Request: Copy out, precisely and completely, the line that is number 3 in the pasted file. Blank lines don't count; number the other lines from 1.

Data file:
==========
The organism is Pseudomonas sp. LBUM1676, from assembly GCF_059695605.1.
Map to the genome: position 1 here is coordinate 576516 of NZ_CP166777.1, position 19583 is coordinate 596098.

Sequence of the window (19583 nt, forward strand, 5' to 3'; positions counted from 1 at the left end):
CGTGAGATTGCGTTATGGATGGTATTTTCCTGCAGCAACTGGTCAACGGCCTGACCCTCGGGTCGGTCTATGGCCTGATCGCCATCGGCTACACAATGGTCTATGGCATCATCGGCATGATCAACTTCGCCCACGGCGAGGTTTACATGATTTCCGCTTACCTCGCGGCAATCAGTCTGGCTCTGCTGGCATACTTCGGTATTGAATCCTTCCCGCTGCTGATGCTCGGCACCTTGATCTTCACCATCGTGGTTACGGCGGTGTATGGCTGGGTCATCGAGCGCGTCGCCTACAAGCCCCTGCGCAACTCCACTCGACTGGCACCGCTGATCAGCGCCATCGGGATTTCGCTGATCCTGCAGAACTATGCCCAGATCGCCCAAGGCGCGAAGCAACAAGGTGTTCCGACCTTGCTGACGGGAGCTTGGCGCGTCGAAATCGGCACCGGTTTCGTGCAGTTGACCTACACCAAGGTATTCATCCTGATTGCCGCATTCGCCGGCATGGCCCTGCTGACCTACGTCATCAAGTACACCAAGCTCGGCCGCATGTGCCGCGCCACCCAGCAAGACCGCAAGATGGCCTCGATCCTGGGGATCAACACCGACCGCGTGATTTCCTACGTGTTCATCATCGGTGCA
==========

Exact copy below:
Sequence of the window (19583 nt, forward strand, 5' to 3'; positions counted from 1 at the left end):